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Rengstorf in Familiar Territory

BY JIM WELLS

There was a gentleman just outside the grandstand on the apron Saturday afternoon waiting to embrace Tony Rengstorf after the fourth race.

The fellow was his father,Dave, and the greeting was a welcome home of sorts, coming as it did after Tony’s first two wins of the meet.

Rengstorf had saddled Bert’s Little Sister, a winner for the Sampson stable, in the third race, and Desert Alley , the winner of race four, for Bonnie Baskin’s Blue Heaven Farm.
Rengstorf was once a regular trainer at Canterbury but has been gone the last two years, running a training center in Hot Springs, Ark., employment that kept him close to his family throughout the year.

Rengstorf was at home in Hot Springs last Christmas when he got a phone call.
Russ Sampson was at the airport on his way to Australia for a holiday and decided to give Rengstorf another pitch, continuing an earlier conversation. “I had a list and Tony was at the top of it,” Sampson said Saturday.

Curt Sampson had purchased 10 2-year-olds at the Keeneland sale, and Russ wanted a trainer to handle the family stable at Canterbury Park this summer.

Rengstorf, of course, was well known at Canterbury, where he cut his teeth in 1985-86-87 working in the stable of Hall of Fame trainer Jack Van Berg.

He knew little or nothing about racing when he first arrived at Canterbury, and what he knew about horses would have maybe filled a thimble.

“I grew up on a Dairy Farm (outside Nicollet, Minn.),” Rengstorf said. “But we didn’t have horses.” He was introduced to them by his girlfriend and future wife, Carol, who began galloping horses for Bernell Rhone.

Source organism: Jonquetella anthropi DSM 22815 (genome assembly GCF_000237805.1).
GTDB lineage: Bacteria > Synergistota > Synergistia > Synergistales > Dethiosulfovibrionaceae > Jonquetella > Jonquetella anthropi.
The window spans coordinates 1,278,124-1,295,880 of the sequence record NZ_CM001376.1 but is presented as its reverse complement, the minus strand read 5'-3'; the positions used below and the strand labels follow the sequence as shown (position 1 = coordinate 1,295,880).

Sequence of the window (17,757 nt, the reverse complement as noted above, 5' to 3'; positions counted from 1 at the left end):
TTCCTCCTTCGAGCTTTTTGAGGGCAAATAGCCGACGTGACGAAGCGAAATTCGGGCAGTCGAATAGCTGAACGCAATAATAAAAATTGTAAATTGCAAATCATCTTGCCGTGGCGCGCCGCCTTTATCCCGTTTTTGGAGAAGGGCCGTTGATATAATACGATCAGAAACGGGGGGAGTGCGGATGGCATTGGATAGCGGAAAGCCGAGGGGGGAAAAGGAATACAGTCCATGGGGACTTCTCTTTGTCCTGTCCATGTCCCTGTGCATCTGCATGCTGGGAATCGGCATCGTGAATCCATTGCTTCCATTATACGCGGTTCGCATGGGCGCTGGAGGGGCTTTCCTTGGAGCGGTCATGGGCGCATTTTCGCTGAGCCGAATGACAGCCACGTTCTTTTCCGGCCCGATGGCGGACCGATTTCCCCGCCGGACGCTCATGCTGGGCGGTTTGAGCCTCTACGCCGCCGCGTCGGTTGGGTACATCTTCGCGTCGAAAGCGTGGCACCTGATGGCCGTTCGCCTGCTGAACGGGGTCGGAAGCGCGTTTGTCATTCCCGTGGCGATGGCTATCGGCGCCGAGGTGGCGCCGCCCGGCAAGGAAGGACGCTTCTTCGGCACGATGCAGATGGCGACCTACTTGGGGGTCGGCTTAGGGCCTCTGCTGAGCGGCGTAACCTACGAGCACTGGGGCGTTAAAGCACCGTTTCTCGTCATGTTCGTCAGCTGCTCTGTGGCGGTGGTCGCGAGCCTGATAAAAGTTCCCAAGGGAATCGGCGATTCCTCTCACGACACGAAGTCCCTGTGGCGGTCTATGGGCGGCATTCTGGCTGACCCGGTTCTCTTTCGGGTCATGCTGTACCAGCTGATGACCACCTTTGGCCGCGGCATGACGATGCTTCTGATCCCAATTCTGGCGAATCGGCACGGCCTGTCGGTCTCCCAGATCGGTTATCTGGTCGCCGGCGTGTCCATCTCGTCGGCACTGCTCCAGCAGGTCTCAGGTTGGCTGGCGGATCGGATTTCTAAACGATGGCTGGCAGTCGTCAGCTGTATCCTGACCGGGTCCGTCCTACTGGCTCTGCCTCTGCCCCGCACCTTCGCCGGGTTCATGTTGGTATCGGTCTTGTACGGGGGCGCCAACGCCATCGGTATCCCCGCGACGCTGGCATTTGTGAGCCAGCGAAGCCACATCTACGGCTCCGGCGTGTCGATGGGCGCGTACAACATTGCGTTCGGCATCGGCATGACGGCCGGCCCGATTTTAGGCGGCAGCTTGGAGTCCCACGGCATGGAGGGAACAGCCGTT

Tony, essentially, followed her to Canterbury, learned the trade, and in 1989 took out his training license.

That was his passion and livelihood until two years ago. “I just burned out,” he said, “and wanted to spend more time with my family.”

That nearly changed last year when Russ Sampson thought he had Rengstorf convinced to return to Minnesota. “He was needed at the training center and never showed up,” Sampson recalled.

He is here full force this summer with 28 horses, 23 of them for the Sampsons. .
His two boys, Levi, 16, and Noah, 12, are with him for the summer, staying at a place Tony bought in 1988 on Spring Lake, a mere seven-mile hike from the track. Tony and Carol’s daughter, Katelyn, graduated high school this spring. “The girls just headed back to Hot Springs,” Tony said. “They’ve been up here for a family wedding. We had Katelyn’s graduation party here, since most of our family is too.”

Rengstorf had one additional ulterior motive for returning to Minnesota, the place on Spring Lake. “I have a lot of work I want to do on the place,” he said.

QUARTER HORSE SUMMER SCHOOL
The Minnesota Quarter Horse Racing Assn. conducted its annual Youth Day at the Races on Saturday, with 11 junior and senior high school students participating.

It began with a tour of the backside at 8 a.m., a visit with a couple of trainers and a stop at the racing office. The group watched the first race of the day from the stewards’ room at the top of the grandstand and was then given a test covering what they had learned throughout the day.
There were 45 questions in all, covering topics pertaining to distribution of purses, training duties, racing terms, equine medications and the racing commission.

The winner of the competition for most points scored on the test was Mindy Sommer of Fairfax, who picked up a $1,000 scholarship. Second was Claire Jensen of Edina. Third was Katelyn Siltanen of Barnum.

They are eligible to participate in the AQHA national competition during the Challenge Races at Los Alamitos in October for additional scholarship money.

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